Questions on joining the RCMP?
I am female, of aboriginal decent, and bilingual. Im only 16 now, but id really like to apply at 18. Also my dad is in the RCMP, but not the aboriginal policing. Id really like to do the aboriginal policing however.
1. I was wondering if my dad being RCMP helps? Due to him being RCMP I have moved all across Canada and have experience moving all the time and adapt easily (Lived in BC, AB, ONT, and NS).
2. Isnt it easier to get in the aboriginal progaram? I have a friend here whos in it and she says it was easier for her to do that instead.
3. What kind of volunteer work is best? So far ive only gone to animal shelters to help out.
4. I currently live in Pictou County Nova Scotia. If I move to Dartmouth, NS for a bit durring the time of which I apply to the RCMP, can I request which reserve Id like to be transfered to (such as the pictou landing reserve). I wouldnt live in Pictou when I ask to be placed there, as I understand I cannot be placed where I currently live, hence the reason I move to Dartmouth.
5. Do you have any control whatsoever of where you are first placed?
6. What are my chances of getting in at 19 (when applying at 18)? I know its rare but I feel I have adavantages and experience that many do not have at my age. Ive moved all around the country every couple years, im bilingual, aboriginal, female, and in very good shape. Ive taken first aid courses, karate, and had a little volunteer work (I plan on doing a lot more up until I apply)
- bw022Lv 76 years agoFavorite Answer
1. Not really. He may be able to help you prepare and give you advice. However, joining at 18 is not common.
2. The RCMP considers a number of factors in applications. It is fairly competitive, but the force does tend to hire visible majorities and First Nations groups are often sought after since many postings are in remote communities in/near First Nations communities. However, it would still be best to ensure the rest of your resume looks as good a possible.
Most applicants today typically have taken a two year law enforcement course. It isn't 100% necessary, but it certainly helps. That typically means you don't apply at 18. If you are going to apply at 18, then you should do as much non-academic training as possible. Take a defensive driving course (possibly even the light bus/ambulance license), get your first aid certification, take your PAL safety course and possibly even obtain your PAL or even a restricted firearm license, swimming or even lifeguard certification, consider taking a martial art (Judo or BJJ), take up running, etc. You already speak French which is a big bonus.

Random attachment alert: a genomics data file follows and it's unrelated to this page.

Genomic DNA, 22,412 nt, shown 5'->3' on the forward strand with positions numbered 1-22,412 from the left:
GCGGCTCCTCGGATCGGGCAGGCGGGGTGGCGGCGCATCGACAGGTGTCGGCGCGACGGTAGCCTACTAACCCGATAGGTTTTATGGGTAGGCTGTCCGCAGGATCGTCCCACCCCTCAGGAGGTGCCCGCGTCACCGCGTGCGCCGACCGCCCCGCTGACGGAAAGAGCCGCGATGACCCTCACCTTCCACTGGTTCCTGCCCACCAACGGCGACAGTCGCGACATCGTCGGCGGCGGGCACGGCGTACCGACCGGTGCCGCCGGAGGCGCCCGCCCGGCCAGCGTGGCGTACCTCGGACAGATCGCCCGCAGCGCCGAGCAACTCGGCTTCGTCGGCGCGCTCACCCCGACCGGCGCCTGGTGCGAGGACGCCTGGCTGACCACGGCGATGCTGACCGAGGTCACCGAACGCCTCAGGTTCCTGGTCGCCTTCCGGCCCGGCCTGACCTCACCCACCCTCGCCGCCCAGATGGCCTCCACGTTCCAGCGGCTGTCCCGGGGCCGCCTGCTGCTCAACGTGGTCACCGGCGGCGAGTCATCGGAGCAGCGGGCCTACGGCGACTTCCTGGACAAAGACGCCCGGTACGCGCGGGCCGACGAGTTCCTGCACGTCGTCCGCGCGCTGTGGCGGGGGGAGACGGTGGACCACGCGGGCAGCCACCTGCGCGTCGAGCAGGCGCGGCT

3. Lots. Join a Blockwatch program and attend as many free meetings and seminars as possible. Soup kitchens, food banks, homeless shelters, community health programs, CIBC, etc. are all good. Fundraising, political campaigns, community events, etc. Big Brothers/Big Sisters, scouts/cubs/beavers, summer camps for children, etc. are all good as they force a criminal background check.
4-5. No. That is the main disadvantage of the RCMP. Postings are based on seniority and new recruits are typically assigned posting which more senior RCMP officers don't want. Initial posting tent to be more remote communities rather than large communities where most RCMP want to be stationed -- less crime, easier to raise a family, easier for a spouse to find work, more services. You will typically have a choice of which remote community you want to be posted in.
6. No way of knowing until you apply. Again, most RCMP members have some post secondary education these days -- typically a two year law enforcement diploma, or a year of two of university civic, pre-law, etc. However, if you are really strong in non-academic training -- first aid, driving, PAL/firearms safety, swimming, self-defence, bilingual, etc. -- then there is always a possibility. Post-secondary training is not a requirement.
However, you can always apply at 18 and see if you get in. If not, take a two year law enforcement or civics diploma and then apply again. Finally, you can always talk with a recruiter.